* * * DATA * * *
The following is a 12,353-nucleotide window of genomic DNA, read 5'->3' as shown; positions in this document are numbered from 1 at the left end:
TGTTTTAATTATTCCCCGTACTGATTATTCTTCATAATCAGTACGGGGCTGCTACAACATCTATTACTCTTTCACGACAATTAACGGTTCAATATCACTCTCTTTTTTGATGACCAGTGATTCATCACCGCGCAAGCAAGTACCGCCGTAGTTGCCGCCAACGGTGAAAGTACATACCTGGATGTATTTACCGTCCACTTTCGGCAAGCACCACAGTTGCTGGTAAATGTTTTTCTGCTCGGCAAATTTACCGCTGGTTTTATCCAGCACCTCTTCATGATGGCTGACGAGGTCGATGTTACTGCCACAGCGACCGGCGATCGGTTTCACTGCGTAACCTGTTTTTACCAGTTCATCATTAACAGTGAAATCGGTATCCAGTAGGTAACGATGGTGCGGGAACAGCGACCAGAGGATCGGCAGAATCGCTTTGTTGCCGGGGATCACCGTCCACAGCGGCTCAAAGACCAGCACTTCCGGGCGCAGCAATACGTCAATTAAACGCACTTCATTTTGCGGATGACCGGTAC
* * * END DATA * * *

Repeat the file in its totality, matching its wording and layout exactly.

The following is a 12,353-nucleotide window of genomic DNA, read 5'->3' as shown; positions in this document are numbered from 1 at the left end:
TGTTTTAATTATTCCCCGTACTGATTATTCTTCATAATCAGTACGGGGCTGCTACAACATCTATTACTCTTTCACGACAATTAACGGTTCAATATCACTCTCTTTTTTGATGACCAGTGATTCATCACCGCGCAAGCAAGTACCGCCGTAGTTGCCGCCAACGGTGAAAGTACATACCTGGATGTATTTACCGTCCACTTTCGGCAAGCACCACAGTTGCTGGTAAATGTTTTTCTGCTCGGCAAATTTACCGCTGGTTTTATCCAGCACCTCTTCATGATGGCTGACGAGGTCGATGTTACTGCCACAGCGACCGGCGATCGGTTTCACTGCGTAACCTGTTTTTACCAGTTCATCATTAACAGTGAAATCGGTATCCAGTAGGTAACGATGGTGCGGGAACAGCGACCAGAGGATCGGCAGAATCGCTTTGTTGCCGGGGATCACCGTCCACAGCGGCTCAAAGACCAGCACTTCCGGGCGCAGCAATACGTCAATTAAACGCACTTCATTTTGCGGATGACCGGTAC